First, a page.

Iâ€™ve had a massive crush on Shirley Manson for more than 20 years.
To be honest, Iâ€™m suspicious of anybody who doesnâ€™t have a massive crush on Shirley Manson. Fierce, funny, impossibly talented, Scottish, ginger and drop-dead gorgeous, the Garbage singer is one of rockâ€™s great personalities, and the way she rocked her combination of cute dress, black tights, clumpy boots and fuck-you attitude did all kinds of things to me back in the day. She’s just as amazing now, and Iâ€™m absolutely convinced that if I were to meet her Iâ€™d be incapable of speech.
Thereâ€™s a saying about rock stars that the fans of your own gender want to be you and the ones of the other gender want to be with you. With Manson I always felt both: if I could have magically transformed myself into somebody else it would have been Shirley every time. Especially Shirley in the Only Happy When It Rains video.
I still feel like that today. When I discovered by accident that I had bought a dress very similar to one Shirley wore recently, I damn near exploded with delight.
I think thatâ€™s something sheâ€™d approve of. Sheâ€™s long spoken out on behalf of the outsiders, the â€œqueerest of the queerâ€, and itâ€™s a recurring motif in her music. The first time I saw the Androgyny video â€“Â Manson blurring gender roles while singing â€œboys in the girlâ€™s room, girls in the menâ€™s room, you free your mind with your androgynyâ€, her lascivious, lusty â€œboyyyyyyysâ€ and â€œgirrrrrrrrlsâ€ punctuating the chorus â€“ I had to have smelling salts and a lie down.
I never tried to be Shirley Manson in real life. The look and the attitude were for my imagination, not my everyday: androgyny wasnâ€™t the kind of thing you could get away with in my town, and Iâ€™d never pass as a woman.
In an excellent article for Allure magazine, Katelyn Burns writes about the impossible standards to which trans women hold themselves.
Before I transitioned, I had a very palpable sense of the â€œtooâ€: I was too tall, too fat, too bald to ever be a â€œrealâ€ woman, so what would be the point of even trying to transition? Itâ€™s a common sentiment among trans woman and a direct result of the impossibly narrow box within which society confines women’s appearances. For many trans women, male puberty puts cisnormative beauty permanently out of reach; for others, the idea that the world could see them the same way that they see themselves is the stuff of fantasy.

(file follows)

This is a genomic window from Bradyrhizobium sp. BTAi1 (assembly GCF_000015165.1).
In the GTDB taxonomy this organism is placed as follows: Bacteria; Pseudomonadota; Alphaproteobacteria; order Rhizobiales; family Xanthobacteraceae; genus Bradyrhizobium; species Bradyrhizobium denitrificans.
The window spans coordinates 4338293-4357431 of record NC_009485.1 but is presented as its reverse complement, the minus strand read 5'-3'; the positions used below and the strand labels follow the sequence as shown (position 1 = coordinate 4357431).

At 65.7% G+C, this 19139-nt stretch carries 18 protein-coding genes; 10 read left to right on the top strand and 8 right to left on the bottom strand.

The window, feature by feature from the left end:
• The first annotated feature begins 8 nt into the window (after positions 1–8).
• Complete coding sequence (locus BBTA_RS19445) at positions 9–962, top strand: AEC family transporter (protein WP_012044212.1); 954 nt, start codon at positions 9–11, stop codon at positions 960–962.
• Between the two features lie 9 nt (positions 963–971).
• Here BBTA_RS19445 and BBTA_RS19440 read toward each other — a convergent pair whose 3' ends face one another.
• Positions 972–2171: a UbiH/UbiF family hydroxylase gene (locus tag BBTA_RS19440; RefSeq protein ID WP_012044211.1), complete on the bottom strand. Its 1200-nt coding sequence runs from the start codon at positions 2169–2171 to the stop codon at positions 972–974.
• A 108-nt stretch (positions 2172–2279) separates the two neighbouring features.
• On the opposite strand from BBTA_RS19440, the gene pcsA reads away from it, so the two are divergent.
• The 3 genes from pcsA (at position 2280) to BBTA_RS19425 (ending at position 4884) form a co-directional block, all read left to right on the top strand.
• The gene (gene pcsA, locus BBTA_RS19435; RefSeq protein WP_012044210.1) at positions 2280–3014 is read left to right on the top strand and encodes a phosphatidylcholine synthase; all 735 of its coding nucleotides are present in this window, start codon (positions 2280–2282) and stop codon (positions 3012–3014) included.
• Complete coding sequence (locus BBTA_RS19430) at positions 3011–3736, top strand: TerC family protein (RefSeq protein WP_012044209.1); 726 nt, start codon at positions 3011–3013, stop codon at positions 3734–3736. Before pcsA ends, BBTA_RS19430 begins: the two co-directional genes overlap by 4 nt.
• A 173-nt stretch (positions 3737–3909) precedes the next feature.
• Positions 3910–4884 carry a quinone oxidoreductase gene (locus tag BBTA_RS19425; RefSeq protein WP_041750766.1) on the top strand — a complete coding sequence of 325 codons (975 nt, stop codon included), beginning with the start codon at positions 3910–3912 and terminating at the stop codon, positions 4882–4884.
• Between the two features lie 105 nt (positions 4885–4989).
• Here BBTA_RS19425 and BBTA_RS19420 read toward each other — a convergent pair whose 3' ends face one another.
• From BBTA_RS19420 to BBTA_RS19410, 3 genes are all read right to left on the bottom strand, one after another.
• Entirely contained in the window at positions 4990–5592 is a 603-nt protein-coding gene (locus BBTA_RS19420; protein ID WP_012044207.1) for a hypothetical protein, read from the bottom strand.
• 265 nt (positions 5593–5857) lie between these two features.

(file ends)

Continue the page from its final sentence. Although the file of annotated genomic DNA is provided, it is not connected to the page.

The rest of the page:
And thatâ€™s a great shame, because that fear holds us back from being ourselves, from experiencing the world as it should be.
This is something Iâ€™ve been thinking about a lot of late because Iâ€™m still in the transitioning trenches, trying to work out my identity and how I want to exist in the world. The judging Katelyn writes about makes me feel pretty crappy quite a lot of the time, but sometimes the heavens align and I feel pretty damn good about myself.
It happened the other night. I was going to see an avowedly trans-inclusive punk rock band, so instead of my more usual androgyny I decided to let my inner Garbage fan come out. I chose a dress I really, really love, teamed it with thick black tights, got my make-up just right and spent a bit of time sorting my hair out. And I looked bloody amazing.
Iâ€™m under no illusions about what I look like: Iâ€™m very tall, very big, overweight. But when my presentation gets close to looking like the person I want to be, thereâ€™s a joy I find really hard to describe, a feeling that everything has magically clicked into place.
And sometimes other people validate that. Iâ€™ve been chatted up by strangers at gigs, complimented by women in bars, received throwaway comments that have kept me walking on air for days. Before I went to my punk gig, I popped into my local to see some friendly faces: I might have felt amazing, but the prospect of going into town wearing a dress for the very first time was still frightening, not least because I was going to meet a friend who had never seen me presenting as Carrie before. So I needed to do it in stages: go to a familiar place first, and then go on into town when the fear had subsided a bit.
Iâ€™m glad I did, because when I walked in one of my women friends was there. â€œYou look really pretty!â€ she said, grinning delightedly before adding â€œIs it okay for me to say that?â€ When I reassured her that not only was it okay, but itâ€™d be even more okay if she could just say it a few hundred more times and maybe put it in writing too, she laughed and told me that â€œseriously, you look really hotâ€.
Before I came out I never dreamed I would ever be told I was pretty, let alone hot. One of the great sadnesses of not coming out until later in life is that youâ€™re stuck with a body thatâ€™s developed in all the wrong ways. But while Iâ€™ll never be mistaken for a pretty young anything that doesnâ€™t mean I canâ€™t be proudly, unapologetically, confidently me. Whoever you are, whatever you identify as, being true to yourself is pretty damn hot.
Iâ€™m going to see Garbage on tour later this year. Iâ€™ll be the one dancing really badly in a cute dress.